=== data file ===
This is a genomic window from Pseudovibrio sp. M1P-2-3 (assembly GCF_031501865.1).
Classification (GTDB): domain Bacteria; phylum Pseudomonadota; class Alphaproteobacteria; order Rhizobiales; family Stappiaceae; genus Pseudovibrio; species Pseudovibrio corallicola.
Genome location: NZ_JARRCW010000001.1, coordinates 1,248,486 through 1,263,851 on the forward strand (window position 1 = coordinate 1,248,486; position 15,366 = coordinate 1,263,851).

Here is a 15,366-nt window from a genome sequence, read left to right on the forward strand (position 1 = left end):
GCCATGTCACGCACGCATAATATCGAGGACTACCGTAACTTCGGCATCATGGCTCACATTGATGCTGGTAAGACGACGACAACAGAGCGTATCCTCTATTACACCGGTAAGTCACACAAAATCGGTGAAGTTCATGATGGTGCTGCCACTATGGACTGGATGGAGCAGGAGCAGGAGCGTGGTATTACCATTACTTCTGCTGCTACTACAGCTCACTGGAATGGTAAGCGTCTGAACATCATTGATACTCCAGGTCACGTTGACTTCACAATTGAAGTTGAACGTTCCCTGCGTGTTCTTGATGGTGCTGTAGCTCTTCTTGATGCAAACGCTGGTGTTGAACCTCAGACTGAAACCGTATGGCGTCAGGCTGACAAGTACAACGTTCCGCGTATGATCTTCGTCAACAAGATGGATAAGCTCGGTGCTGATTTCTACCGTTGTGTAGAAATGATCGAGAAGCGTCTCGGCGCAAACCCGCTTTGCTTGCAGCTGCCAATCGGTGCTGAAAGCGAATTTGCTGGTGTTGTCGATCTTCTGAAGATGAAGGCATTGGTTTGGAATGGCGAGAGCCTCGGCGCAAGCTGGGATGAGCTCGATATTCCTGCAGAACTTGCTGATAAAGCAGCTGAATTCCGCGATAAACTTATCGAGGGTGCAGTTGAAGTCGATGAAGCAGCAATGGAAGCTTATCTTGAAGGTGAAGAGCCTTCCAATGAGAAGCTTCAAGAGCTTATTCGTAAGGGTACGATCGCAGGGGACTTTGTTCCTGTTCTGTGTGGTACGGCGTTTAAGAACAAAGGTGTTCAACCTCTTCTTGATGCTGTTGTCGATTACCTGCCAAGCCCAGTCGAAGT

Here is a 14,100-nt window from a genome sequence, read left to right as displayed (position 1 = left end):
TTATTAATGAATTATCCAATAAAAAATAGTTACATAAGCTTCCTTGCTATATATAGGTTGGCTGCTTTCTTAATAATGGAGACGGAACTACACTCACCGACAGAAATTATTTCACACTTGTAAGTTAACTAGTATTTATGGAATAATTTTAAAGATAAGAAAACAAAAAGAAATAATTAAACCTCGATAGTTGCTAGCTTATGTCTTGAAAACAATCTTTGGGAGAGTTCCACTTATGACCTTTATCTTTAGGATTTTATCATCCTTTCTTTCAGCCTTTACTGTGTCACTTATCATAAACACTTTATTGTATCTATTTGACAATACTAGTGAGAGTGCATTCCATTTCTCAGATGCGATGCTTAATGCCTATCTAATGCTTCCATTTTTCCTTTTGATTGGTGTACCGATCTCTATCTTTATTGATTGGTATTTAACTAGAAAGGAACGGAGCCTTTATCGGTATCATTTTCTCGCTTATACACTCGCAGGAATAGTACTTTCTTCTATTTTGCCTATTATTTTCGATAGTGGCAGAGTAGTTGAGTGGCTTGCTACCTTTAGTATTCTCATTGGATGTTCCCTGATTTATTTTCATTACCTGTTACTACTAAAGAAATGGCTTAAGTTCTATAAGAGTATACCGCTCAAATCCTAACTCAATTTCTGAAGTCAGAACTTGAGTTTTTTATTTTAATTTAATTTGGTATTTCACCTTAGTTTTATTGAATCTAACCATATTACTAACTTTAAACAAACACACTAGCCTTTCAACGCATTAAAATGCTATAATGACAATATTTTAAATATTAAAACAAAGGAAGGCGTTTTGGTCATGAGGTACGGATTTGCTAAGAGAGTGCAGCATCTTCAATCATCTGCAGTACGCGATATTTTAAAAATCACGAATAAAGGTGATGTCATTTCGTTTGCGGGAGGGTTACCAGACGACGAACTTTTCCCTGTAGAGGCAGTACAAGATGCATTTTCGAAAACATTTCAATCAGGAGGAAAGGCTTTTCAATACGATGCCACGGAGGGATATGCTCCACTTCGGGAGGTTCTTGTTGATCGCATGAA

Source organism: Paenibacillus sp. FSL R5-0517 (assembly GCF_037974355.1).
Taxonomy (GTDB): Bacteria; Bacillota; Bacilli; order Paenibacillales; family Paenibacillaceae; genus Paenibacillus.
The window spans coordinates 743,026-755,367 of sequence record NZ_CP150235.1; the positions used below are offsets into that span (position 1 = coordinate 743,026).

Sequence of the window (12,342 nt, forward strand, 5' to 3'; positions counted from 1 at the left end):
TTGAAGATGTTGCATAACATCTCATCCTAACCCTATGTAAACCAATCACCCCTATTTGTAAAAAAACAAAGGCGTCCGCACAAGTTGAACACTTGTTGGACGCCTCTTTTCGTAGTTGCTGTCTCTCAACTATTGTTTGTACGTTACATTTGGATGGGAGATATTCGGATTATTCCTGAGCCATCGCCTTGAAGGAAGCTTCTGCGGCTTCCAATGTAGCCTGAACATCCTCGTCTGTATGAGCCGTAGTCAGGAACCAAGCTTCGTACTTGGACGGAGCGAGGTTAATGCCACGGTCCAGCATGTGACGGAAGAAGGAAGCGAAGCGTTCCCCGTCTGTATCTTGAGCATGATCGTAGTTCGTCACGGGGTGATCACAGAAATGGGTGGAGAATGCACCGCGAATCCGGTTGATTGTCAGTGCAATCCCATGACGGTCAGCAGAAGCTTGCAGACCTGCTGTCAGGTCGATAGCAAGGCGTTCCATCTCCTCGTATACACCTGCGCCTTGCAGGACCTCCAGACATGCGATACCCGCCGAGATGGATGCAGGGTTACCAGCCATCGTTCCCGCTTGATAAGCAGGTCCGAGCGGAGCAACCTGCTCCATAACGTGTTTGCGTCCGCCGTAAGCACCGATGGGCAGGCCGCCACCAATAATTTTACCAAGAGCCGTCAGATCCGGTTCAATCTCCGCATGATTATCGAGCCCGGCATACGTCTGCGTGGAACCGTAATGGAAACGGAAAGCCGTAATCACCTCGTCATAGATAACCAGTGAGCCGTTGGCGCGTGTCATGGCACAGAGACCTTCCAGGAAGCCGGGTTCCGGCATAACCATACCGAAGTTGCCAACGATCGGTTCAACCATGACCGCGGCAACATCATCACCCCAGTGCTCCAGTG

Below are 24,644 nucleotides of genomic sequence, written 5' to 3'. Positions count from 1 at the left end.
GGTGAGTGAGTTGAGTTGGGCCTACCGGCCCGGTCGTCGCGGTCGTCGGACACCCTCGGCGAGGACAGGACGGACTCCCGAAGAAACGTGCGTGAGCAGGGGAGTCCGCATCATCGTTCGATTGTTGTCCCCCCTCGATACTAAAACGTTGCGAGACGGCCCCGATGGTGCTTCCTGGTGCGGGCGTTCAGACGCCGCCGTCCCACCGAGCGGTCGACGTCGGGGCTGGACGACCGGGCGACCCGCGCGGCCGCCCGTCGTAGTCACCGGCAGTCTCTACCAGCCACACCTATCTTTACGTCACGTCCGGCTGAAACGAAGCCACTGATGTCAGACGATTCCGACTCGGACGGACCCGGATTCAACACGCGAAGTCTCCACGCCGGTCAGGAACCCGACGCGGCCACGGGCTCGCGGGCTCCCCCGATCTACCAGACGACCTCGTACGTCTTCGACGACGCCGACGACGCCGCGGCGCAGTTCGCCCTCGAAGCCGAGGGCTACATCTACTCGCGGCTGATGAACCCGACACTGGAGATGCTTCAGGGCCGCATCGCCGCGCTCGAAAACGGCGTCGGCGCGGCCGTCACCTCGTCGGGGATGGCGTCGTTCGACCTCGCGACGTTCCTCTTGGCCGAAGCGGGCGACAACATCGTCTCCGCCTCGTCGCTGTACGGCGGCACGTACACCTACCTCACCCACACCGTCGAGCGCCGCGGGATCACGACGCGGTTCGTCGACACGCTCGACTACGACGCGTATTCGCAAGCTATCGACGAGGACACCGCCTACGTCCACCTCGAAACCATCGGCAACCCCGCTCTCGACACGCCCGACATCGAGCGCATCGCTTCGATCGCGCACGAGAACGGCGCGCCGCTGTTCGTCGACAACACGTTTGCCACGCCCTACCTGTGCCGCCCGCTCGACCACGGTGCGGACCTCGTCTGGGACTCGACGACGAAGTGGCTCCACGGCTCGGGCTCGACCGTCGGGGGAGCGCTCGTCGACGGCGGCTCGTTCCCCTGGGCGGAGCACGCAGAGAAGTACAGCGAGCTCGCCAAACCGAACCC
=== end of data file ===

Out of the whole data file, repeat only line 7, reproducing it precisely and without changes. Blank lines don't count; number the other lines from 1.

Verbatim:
TTATTAATGAATTATCCAATAAAAAATAGTTACATAAGCTTCCTTGCTATATATAGGTTGGCTGCTTTCTTAATAATGGAGACGGAACTACACTCACCGACAGAAATTATTTCACACTTGTAAGTTAACTAGTATTTATGGAATAATTTTAAAGATAAGAAAACAAAAAGAAATAATTAAACCTCGATAGTTGCTAGCTTATGTCTTGAAAACAATCTTTGGGAGAGTTCCACTTATGACCTTTATCTTTAGGATTTTATCATCCTTTCTTTCAGCCTTTACTGTGTCACTTATCATAAACACTTTATTGTATCTATTTGACAATACTAGTGAGAGTGCATTCCATTTCTCAGATGCGATGCTTAATGCCTATCTAATGCTTCCATTTTTCCTTTTGATTGGTGTACCGATCTCTATCTTTATTGATTGGTATTTAACTAGAAAGGAACGGAGCCTTTATCGGTATCATTTTCTCGCTTATACACTCGCAGGAATAGTACTTTCTTCTATTTTGCCTATTATTTTCGATAGTGGCAGAGTAGTTGAGTGGCTTGCTACCTTTAGTATTCTCATTGGATGTTCCCTGATTTATTTTCATTACCTGTTACTACTAAAGAAATGGCTTAAGTTCTATAAGAGTATACCGCTCAAATCCTAACTCAATTTCTGAAGTCAGAACTTGAGTTTTTTATTTTAATTTAATTTGGTATTTCACCTTAGTTTTATTGAATCTAACCATATTACTAACTTTAAACAAACACACTAGCCTTTCAACGCATTAAAATGCTATAATGACAATATTTTAAATATTAAAACAAAGGAAGGCGTTTTGGTCATGAGGTACGGATTTGCTAAGAGAGTGCAGCATCTTCAATCATCTGCAGTACGCGATATTTTAAAAATCACGAATAAAGGTGATGTCATTTCGTTTGCGGGAGGGTTACCAGACGACGAACTTTTCCCTGTAGAGGCAGTACAAGATGCATTTTCGAAAACATTTCAATCAGGAGGAAAGGCTTTTCAATACGATGCCACGGAGGGATATGCTCCACTTCGGGAGGTTCTTGTTGATCGCATGAA